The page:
Cordia boissieri Mexican Olive, or Texas Olive
up to 20 ft. x 10-15 ft. wide
Tough, small white flowering accent tree. These are an evergreen large shrub to small tree with ruffled green foliage, crepe paper white flowers, and rugged-looking bark. They grow at a slow to moderate rate to form multi-trunked or single trunk trees equally suitable for desert or tropical settings. Fuzzy flower clusters give way to oval shaped fruits that resemble large olives; hence, the common name. While moderate supplemental irrigation helps young trees to get establish more quickly, they will mature to become very drought and heat tolerant. Little to no regular maintenance is required other than raking up fallen fruits, or light annual pruning to train young trees into desired shape and structure.
Dalbergia sissoo Indian Rosewood, or Sissoo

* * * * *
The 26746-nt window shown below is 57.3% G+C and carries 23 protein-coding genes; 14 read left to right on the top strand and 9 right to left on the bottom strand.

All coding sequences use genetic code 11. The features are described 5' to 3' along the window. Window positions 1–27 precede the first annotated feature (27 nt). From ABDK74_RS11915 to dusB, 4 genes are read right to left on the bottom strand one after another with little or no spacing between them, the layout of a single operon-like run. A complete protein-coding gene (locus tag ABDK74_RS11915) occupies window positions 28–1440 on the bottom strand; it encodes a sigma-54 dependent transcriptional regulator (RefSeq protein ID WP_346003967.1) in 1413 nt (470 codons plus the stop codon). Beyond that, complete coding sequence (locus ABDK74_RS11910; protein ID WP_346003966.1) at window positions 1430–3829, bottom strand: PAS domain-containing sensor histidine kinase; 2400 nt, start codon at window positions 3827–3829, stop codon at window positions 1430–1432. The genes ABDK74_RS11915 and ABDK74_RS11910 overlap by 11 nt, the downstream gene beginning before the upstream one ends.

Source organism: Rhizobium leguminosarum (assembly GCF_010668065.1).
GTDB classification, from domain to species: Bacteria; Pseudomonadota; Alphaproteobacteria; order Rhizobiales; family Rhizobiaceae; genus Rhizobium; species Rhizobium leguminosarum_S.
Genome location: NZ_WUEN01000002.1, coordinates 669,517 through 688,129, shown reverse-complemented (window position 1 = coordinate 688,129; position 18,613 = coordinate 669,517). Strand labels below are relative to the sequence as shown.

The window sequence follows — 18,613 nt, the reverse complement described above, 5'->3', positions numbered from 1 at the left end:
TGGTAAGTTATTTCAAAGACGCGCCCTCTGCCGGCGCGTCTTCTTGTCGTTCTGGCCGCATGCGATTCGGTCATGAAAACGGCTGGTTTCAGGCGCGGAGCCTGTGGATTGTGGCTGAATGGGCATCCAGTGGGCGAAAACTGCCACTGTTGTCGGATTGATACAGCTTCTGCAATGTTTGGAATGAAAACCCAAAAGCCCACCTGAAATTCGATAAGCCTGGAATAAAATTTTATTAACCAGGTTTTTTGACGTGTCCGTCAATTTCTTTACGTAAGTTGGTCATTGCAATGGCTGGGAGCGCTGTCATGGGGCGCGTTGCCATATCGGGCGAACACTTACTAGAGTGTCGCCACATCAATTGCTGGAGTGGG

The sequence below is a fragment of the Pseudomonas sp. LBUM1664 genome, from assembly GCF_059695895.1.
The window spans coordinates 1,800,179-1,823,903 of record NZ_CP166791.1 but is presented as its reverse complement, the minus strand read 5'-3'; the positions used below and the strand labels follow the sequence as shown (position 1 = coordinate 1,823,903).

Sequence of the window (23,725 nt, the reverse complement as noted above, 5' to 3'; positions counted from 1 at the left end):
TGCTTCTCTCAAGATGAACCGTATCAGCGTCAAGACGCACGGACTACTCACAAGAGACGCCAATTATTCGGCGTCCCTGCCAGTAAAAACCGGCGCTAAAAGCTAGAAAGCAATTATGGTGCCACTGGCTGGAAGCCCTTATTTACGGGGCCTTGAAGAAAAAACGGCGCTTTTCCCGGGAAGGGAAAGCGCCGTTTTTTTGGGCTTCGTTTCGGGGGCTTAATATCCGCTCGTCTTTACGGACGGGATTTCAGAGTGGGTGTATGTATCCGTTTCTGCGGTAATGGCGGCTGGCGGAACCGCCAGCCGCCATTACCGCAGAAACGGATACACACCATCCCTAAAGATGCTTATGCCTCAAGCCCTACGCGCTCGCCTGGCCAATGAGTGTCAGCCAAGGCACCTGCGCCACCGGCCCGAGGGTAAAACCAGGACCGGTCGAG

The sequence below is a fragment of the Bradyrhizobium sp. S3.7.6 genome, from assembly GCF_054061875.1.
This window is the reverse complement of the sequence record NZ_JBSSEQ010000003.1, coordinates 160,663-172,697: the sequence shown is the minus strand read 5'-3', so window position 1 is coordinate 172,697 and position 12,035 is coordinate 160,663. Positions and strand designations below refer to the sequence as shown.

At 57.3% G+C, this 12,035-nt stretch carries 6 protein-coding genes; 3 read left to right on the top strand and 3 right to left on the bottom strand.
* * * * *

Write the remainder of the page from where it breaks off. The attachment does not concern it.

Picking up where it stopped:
Quaking Aspen-like shade tree for the desert. These are fast growing semi-evergreen trees with bright green, round leaves that are almost constantly quivering. White to light gray colored bark provides additional visual appeal. Although immature trees tend to be somewhat gawky and awkward looking with careful systematic annual pruning and regular deep summer watering, these trees will develop quickly to form a large, domed or umbrella-shaped shade tree. Primarily used in urban landscapes is for parks, roadways, greenbelts, and open commercial sites. Due to their extensively spreading root system Indian Rosewood do not perform well in spaces with narrow or shallow soil profiles such as parking lots or narrow streetscapes. Inconspicuous spring flowers will yield numerous small, papery seed pods that may require clean up maintenance in some situations. As trees mature, they will become more drought tolerant. Too much water will lead to faster growing trees with weaker root systems that are prone to toppling and requiring longer staking.